Annie Louise Taylor.

THE TAYLOR FAMILY AND BUSINESS

Alfred was born, according to census records, in 1859 at Homerton, London. His birth was registered in the 4th qtr at Stepney.

Alfred’s parents were William Thomas Taylor, born 1821 at Bethnal Green and Alice Taylor, nee McNight, born 1821 in Bethnal Green. William Thomas Taylor, a pawnbroker, was the son of William Henry Taylor, a pawnbroker of Bethnal Green and Sophia Taylor. Alice McNight was the daughter of Alexander McNight, an excise officer, and Louisa McNight, nee Spurr. William Thomas Taylor married Alice McNight  April 23,1843. At the time of this marriage both William and Alice were living at Morning Lane and William’s occupation at that time was that of a pawnbroker.

At the Central Criminal Court of February 28,1842 a case was heard regarding the theft and possession of stolen property involving seven people. A number of witnesses testified at the trial including William Thomas Tayor who said “ I assist my father I, a pawnbroker in Bethnal Green Road. I produce a brooch and gold ring pawned December 15th in the name of Ann Bennett, Three Cut Lane by the prisoner Elizabeth Fernley”.

The 1851 census, taken at 15 Adelphie Street in Bethnal Green gave William Thomas Taylor as a pawnbroker, With him was his wife Alice and five of their children, all born in Bethnal Green between 1844 and 1851. Also there was one visitor and one servant.

The 1861 census, taken at South Hackney gave William Thomas Taylor as a pawnbroker, With him was his wife Alice and seven of their children, including their son Alfred. Also there was one domestic servant and William’s widowed father William Henry Taylor, age 72, born 1789 at Spitelfields.

In the 1870’s and early 1880’s Alfred Taylor worked in London for a jeweller and watchmaker. He first became interested in this line of work having handled in the family pawnbrokers shop numerous watchers and items of jewellery. The 1871  and 1881 census taken in London record Alfred as single and working as a jewellers assistant.

Sometime after 1881 and 1886 Alfred moved to Tunbridge Wells and worked as a jeweller. On September 15,1886 Alfred, a bachelor and a jeweller of Holy Trinity Tunbridge Wells married at Holy Trinity Church in Richmond Surrey Annie Stevens, a 27 year old spinster of Holy Trinity Richmond. The marriage record noted that Alfred was the son of William Thomas Taylor, a pawnbroker, and Annie was the daughter of William Stephens (deceased) a wine merchant.

The 1891 census, taken at Alfred’s jeweller shop 6 Calverley Road. Gave Alfred as a “jeweller gold employer”. With him was his wife Annie, his daughter Annie Louise (born 1888) and Gladys (born 1890). Both of the children were born in Tunbridge Wells. Also there was one domestic servant. His shop was located on Calverley Road just east of the 5 Ways intersection. A postcard view of this location is shown opposite and shown below is a pocket watch by Alfred. Marked on the back of the key for this watch is his address at 6 Calverley Road.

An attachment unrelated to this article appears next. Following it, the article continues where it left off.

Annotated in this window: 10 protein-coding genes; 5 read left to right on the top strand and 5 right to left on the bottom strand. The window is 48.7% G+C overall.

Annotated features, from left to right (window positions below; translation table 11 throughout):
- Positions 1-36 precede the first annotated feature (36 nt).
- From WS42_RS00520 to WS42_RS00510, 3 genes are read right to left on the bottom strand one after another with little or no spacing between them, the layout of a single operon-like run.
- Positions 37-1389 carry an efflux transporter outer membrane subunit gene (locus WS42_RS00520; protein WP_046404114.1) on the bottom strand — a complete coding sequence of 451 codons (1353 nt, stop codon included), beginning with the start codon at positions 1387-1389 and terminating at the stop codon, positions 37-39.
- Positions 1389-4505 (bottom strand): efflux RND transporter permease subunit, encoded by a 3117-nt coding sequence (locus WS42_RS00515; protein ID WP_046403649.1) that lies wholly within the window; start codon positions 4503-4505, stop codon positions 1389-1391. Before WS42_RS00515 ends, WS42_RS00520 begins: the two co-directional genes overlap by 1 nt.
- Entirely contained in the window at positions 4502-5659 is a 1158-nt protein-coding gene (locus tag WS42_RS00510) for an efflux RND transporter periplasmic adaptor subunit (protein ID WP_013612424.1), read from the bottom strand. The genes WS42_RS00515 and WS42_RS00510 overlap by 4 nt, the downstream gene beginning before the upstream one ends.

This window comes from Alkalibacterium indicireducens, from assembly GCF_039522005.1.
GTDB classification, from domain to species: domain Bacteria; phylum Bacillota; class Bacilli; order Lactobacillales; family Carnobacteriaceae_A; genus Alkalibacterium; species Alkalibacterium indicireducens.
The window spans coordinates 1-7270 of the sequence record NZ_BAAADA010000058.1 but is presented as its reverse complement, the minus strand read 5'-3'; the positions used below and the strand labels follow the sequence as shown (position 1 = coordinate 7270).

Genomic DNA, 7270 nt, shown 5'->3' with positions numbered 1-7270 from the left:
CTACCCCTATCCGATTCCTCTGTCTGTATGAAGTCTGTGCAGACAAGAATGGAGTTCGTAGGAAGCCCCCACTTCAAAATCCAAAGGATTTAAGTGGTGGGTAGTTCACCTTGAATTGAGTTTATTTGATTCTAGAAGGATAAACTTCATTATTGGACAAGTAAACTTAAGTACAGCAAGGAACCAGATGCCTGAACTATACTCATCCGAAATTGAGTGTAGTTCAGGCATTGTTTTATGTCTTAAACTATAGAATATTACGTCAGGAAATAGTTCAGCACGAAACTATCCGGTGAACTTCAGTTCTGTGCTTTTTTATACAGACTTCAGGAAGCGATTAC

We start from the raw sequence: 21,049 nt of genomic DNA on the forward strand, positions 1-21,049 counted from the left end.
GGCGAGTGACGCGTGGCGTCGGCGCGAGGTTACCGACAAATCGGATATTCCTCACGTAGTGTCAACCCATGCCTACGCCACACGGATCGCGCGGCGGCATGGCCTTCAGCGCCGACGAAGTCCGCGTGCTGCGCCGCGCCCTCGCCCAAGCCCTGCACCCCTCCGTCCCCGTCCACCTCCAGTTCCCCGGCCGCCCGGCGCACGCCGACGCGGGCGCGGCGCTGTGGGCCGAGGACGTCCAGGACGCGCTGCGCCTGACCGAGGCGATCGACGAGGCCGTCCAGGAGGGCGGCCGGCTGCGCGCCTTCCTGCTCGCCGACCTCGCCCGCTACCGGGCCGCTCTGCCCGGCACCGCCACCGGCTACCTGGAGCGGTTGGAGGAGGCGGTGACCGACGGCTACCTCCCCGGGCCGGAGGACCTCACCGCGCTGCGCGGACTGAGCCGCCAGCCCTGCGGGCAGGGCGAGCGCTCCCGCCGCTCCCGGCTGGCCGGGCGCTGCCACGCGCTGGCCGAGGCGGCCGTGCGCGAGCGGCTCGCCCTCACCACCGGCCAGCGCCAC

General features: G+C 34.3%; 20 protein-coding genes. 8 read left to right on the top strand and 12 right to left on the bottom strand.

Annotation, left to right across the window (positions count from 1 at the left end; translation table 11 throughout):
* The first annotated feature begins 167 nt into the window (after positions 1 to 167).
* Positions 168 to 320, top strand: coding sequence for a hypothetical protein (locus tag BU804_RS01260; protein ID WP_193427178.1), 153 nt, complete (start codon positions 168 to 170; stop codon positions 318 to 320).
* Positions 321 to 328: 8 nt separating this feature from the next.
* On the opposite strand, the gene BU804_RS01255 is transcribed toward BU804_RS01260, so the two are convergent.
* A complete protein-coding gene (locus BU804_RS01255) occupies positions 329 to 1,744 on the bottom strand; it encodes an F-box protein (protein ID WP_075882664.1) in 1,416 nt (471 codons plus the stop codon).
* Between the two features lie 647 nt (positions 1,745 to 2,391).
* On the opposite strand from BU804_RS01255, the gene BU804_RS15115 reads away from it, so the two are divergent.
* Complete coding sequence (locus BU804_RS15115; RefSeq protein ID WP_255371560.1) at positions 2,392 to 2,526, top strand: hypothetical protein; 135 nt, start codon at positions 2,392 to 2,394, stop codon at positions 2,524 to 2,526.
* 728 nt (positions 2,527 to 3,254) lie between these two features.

The 1901 census, taken at his private residence Cambridge Lodge, 12 Camden Hill, gave Alfred as a watchmaker employing others. With him was his wife Annie and his children Annie, Gladys, Alfred Leslie and Margaret who were born in Tunbridge Wells between 1888 and 1897. Also there was one domestic servant and none nurse maid.

Alfred’s business prospered and in 1910 he had two shops. One of them was at 20 Mount Pleasant Road on Mount Pleasant Road (photo opposite) and the other at 6 Calverley Road. This information was found in an advertisement for his business in the Kent & Sussex Courier of November 18,1910. A 1903 directory gave Alfred’s residence at Cambridge Lodge. Camden Hill and a 1918 directory listed Alfred’s shop at 20 Mount Pleasant Road.

 









The 1911 census, taken at Cambridge Lodge, 12 Camden Hill, gave Alfred as a jeweller employing others. With him was his wife Annie and three of his children, among whom was his son Alfred Leslie Taylor who as a student engineer. Also there in this 2 sty ten room Victorian residence was one domestic servant. The census recorded that the couple had been married 24 years and had four children, all of whom were still living. Shown above left is a photograph of Cambridge Lodge and a map showing the residence next to Crocodile Lodge which was the well-known entrance lodge of Camden Park.

Probate records gave Alfred Taylor of Cambridge Lodge, Tunbridge Wells when he died July 9,1919. The executors of his 21,556 pound estate were his widow Annie Taylor and his spinster daughter Annie Louisa Taylor.

 

 

                                                                                  GO TO PAGE 5                                                   

 

 

 

 

 

 

 

 

 

 

 

 

 

 

Web Hosting Companies